Associate Professor of Law
B.A. 2000, University of Pennsylvania
M.A. 2003, Johns Hopkins University
J.D. 2004, The George Washington University
Certificate in Mediation, 2015, Northwestern University
Certificate of Leader Development, 2015, U.S. Army War College
Member of the Maryland Bar
Dawinder "Dave" S. Sidhu joined the law faculty in 2011. He teaches and writes in the areas of constitutional law, criminal law, and national security. From 2013-14, Sidhu served as a fellow at the Supreme Court of the United States. He is a member of the Council on Foreign Relations.
Sidhu has taught at the Georgetown University Law Center and the University of Baltimore School of Law, has held visiting research posts at the Oxford University Faculty of Law and Georgetown University Law Center, and has held academic fellowships at Harvard University and Stanford University research centers. Sidhu also served as an attorney in the policy arm of the Office for Civil Rights in the U.S. Department of Education and was a law clerk to U.S. District Judge David G. Campbell.
Sidhu's scholarship has been cited by the Solicitor General of the United States and the Criminal Division of the U.S. Department of Justice, among others, and has been cited in briefs submitted to the Supreme Court of the United States, among other courts. Sidhu has written commentary for leading publications and blogs, including the New York Times, Washington Post, Baltimore Sun, SCOTUSblog, The Atlantic, and The New Republic. He has been pro bono counsel in cases before the Supreme Court of the United States and federal courts of appeal.
At the law school, Sidhu serves as the faculty advisor to the New Mexico Law Review and the American Constitution Society and Federalist Society student groups. He founded the law school's chapter of the Marshall-Brennan Constitutional Literacy Project, which allows law students to teach civics to high school students in the Albuquerque community. He served as a legal observer of the military commissions at Guantanamo, and has made it possible for law students to visit GTMO for this purpose.
This course involves an in-depth inquiry into the building blocks of civil rights law; freedom of expression (speech and press), equal protection, due process, and religious freedom. There will be discussion of litigation strategy and the decision-making processes of the U.S. Supreme Court.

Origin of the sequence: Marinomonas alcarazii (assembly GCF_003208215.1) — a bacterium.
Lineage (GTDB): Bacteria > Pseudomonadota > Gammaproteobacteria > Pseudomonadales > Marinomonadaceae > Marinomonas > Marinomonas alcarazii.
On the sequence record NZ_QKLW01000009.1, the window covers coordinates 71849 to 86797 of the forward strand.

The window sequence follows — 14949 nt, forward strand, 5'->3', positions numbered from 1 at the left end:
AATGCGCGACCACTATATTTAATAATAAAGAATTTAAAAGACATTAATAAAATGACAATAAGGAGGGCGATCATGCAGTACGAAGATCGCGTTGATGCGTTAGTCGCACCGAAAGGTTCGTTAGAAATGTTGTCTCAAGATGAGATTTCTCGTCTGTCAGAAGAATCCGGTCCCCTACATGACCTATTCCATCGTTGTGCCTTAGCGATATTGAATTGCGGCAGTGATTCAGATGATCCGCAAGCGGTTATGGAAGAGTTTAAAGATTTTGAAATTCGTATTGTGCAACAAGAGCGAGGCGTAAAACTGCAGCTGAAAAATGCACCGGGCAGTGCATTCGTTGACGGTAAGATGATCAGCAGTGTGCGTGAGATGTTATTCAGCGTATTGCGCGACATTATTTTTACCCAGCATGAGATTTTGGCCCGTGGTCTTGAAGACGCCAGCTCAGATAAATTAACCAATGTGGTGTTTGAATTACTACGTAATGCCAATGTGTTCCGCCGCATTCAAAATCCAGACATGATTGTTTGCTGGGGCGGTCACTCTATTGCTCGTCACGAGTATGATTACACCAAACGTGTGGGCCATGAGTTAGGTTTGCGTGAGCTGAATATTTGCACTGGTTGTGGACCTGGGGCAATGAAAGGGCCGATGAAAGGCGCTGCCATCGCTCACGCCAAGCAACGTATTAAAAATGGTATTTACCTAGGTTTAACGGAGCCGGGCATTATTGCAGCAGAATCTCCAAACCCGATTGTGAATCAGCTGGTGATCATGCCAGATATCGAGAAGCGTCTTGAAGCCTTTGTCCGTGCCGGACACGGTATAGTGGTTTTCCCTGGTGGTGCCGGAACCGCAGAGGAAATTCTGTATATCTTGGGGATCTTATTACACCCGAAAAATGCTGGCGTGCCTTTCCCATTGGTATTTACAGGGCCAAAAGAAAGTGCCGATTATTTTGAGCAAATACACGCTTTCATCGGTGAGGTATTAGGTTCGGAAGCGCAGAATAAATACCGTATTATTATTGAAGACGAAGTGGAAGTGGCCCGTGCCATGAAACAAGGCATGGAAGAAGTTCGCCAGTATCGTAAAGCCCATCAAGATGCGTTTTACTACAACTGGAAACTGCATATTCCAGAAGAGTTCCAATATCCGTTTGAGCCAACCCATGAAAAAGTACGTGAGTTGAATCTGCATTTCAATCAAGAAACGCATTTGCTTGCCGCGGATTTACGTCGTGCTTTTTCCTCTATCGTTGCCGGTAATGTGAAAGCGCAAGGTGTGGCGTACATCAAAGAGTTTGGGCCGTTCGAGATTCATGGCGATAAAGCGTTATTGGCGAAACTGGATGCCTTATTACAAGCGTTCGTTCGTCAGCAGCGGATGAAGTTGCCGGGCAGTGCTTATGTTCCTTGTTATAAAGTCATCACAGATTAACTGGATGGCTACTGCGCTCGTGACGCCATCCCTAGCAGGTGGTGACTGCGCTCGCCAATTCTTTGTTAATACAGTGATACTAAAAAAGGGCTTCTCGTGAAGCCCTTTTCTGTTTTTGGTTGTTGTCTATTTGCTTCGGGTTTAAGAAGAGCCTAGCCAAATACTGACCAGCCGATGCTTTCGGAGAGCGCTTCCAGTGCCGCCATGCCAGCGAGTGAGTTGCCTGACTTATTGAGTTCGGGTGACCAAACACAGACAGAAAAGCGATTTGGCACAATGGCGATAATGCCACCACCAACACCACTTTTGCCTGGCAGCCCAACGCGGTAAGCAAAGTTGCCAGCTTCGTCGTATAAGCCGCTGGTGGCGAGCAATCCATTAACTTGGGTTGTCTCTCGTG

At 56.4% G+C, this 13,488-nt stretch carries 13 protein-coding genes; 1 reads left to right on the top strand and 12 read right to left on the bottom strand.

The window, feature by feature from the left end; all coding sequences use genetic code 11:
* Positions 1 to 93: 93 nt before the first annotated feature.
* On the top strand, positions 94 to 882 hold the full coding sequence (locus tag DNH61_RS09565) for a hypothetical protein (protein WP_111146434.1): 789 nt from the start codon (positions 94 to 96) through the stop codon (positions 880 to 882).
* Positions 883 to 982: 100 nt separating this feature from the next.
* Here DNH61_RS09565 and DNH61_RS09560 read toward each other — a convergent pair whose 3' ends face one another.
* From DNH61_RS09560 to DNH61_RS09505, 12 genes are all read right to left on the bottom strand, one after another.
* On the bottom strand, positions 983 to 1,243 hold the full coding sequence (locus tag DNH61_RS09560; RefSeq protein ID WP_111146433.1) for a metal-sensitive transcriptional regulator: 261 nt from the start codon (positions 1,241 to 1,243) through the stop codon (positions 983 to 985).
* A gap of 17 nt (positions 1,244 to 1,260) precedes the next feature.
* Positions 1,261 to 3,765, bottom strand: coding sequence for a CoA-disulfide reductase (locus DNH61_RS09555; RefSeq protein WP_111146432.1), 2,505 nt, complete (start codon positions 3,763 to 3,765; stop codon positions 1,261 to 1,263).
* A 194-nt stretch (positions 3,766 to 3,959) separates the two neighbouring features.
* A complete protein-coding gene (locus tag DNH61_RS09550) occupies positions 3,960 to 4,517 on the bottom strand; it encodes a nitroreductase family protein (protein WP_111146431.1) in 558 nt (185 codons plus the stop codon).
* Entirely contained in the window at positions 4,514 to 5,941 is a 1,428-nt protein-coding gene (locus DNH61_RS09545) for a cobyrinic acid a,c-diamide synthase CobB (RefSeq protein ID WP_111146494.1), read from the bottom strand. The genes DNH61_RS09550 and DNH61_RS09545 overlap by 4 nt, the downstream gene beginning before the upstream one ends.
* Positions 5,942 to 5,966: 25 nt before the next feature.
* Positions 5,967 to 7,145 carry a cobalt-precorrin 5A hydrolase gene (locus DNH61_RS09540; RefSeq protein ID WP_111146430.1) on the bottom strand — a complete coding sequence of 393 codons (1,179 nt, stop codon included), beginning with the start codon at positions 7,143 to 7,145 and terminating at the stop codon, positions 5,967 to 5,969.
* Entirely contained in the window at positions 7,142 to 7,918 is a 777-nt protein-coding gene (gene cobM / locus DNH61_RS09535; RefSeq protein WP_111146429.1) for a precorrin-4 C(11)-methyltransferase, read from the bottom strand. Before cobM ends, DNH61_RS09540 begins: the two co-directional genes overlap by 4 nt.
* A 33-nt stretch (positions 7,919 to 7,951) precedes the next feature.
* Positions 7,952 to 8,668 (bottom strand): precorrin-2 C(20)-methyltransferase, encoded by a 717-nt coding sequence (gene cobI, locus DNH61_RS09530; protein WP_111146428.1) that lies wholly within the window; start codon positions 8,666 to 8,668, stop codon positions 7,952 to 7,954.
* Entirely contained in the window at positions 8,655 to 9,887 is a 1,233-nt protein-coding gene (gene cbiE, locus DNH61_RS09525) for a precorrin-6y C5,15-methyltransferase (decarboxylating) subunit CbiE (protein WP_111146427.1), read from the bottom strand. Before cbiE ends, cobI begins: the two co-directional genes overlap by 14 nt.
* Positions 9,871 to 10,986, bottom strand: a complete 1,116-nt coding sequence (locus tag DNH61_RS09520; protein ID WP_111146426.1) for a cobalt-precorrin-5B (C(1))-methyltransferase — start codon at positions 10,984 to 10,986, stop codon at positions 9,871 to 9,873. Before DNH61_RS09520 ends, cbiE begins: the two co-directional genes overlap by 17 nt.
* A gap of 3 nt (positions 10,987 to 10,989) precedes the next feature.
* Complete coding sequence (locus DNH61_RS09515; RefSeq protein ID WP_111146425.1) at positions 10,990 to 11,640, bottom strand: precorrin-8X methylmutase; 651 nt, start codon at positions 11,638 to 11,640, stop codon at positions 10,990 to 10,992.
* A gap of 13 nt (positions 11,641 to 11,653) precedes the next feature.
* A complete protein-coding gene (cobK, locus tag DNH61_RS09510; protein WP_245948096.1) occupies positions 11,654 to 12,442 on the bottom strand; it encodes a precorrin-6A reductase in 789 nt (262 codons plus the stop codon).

This course considers the general principles of substantive criminal law and evaluates them in terms of the various purposes that justify a system of criminal punishment. It will include an analysis of the doctrines of mens rea attempt, complicity, and conspiracy as well as certain crimes such as homicide and certain defenses such as self-defense.
This course is an introduction to the study of Constitutional Law. The focus will be on the structural framework established by the Constitution, including principles of federalism and the role of the Supreme Court in policing the constitutional order. Among other things, we will study the doctrine of judicial review, the reach of federal legislative power, limits on the reach of state power, the workings of the Supreme Court, and separation of powers and limits on the exercise of federal judicial power.
This seminar explores the fundamental constitutional and legal issues that arise in the national security context. It examines, among other things, the scope of executive wartime power, the role of the courts in times of war, the use of the writ of habeas corpus to challenge unlawful detention, and the rights and experiences of those targeted by governmental national security initiatives. Students will study historical moments, such as the Civil War and World War II, in which these issues are implicated, as well as important post-9/11 developments in the national security arena.